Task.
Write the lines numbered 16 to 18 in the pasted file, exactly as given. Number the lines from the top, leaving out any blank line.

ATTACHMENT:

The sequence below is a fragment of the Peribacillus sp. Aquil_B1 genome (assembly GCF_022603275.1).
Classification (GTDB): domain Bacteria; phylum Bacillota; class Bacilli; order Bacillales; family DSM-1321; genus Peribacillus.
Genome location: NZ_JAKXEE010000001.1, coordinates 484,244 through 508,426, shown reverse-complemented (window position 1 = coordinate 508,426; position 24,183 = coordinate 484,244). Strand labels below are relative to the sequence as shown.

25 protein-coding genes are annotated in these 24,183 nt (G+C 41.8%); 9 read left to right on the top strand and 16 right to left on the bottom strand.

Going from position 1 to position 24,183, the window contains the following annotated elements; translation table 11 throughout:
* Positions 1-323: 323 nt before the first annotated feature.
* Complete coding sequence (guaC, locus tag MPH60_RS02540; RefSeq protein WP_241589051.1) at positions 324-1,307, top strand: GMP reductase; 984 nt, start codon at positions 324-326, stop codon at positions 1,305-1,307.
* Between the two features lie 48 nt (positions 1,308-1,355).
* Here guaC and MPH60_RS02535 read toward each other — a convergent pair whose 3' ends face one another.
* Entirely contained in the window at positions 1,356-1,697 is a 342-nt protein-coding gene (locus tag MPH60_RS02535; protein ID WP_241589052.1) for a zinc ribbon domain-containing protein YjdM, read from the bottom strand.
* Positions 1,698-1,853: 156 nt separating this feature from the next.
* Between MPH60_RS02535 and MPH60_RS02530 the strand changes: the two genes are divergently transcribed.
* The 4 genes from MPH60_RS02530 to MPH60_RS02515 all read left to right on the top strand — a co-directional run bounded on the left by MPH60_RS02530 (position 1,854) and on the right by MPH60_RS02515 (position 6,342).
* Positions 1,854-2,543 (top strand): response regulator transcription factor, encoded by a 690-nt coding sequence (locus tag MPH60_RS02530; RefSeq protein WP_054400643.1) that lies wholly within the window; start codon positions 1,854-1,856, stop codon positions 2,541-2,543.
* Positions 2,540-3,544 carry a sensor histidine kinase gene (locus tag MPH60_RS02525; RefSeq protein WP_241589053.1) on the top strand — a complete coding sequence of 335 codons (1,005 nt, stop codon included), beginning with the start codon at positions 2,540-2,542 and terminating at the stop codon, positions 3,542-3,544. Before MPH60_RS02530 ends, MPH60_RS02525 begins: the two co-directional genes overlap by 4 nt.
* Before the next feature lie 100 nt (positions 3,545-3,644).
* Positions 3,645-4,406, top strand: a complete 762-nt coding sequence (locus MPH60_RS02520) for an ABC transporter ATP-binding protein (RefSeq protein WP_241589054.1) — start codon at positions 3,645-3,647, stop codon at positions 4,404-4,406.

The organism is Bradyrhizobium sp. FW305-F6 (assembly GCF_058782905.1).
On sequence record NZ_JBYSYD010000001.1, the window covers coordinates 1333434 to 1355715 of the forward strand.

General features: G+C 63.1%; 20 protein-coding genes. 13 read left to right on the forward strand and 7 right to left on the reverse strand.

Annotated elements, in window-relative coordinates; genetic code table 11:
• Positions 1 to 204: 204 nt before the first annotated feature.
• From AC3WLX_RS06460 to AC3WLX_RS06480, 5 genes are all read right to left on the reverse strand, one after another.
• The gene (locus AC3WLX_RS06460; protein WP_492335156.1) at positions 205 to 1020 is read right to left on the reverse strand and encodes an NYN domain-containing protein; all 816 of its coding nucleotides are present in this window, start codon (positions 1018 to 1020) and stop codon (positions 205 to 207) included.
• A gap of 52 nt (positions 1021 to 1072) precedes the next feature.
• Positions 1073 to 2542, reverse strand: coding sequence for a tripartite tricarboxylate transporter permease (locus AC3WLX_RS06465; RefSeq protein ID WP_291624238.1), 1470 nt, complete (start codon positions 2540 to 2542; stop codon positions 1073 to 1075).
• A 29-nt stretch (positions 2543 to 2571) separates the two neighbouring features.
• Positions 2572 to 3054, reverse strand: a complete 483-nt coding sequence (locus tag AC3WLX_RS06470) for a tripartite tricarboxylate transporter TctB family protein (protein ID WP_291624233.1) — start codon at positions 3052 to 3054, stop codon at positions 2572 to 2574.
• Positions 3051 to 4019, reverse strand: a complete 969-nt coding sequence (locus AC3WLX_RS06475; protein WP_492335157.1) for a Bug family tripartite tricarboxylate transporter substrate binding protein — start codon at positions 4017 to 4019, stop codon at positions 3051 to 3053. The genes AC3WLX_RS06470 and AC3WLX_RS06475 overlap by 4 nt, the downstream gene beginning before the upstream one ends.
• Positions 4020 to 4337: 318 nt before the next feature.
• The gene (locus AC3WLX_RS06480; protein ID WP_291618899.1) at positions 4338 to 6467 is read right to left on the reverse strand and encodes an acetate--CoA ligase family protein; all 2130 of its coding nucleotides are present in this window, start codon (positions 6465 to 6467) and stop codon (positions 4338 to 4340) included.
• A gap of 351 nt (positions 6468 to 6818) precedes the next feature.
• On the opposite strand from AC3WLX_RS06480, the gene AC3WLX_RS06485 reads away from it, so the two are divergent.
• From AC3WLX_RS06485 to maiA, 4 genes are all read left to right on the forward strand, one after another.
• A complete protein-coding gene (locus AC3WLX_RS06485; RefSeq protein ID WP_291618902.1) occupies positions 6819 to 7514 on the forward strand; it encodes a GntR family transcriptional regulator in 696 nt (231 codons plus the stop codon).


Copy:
* Before the next feature lie 100 nt (positions 3,545-3,644).
* Positions 3,645-4,406, top strand: a complete 762-nt coding sequence (locus MPH60_RS02520) for an ABC transporter ATP-binding protein (RefSeq protein WP_241589054.1) — start codon at positions 3,645-3,647, stop codon at positions 4,404-4,406.

The organism is Bradyrhizobium sp. FW305-F6 (assembly GCF_058782905.1).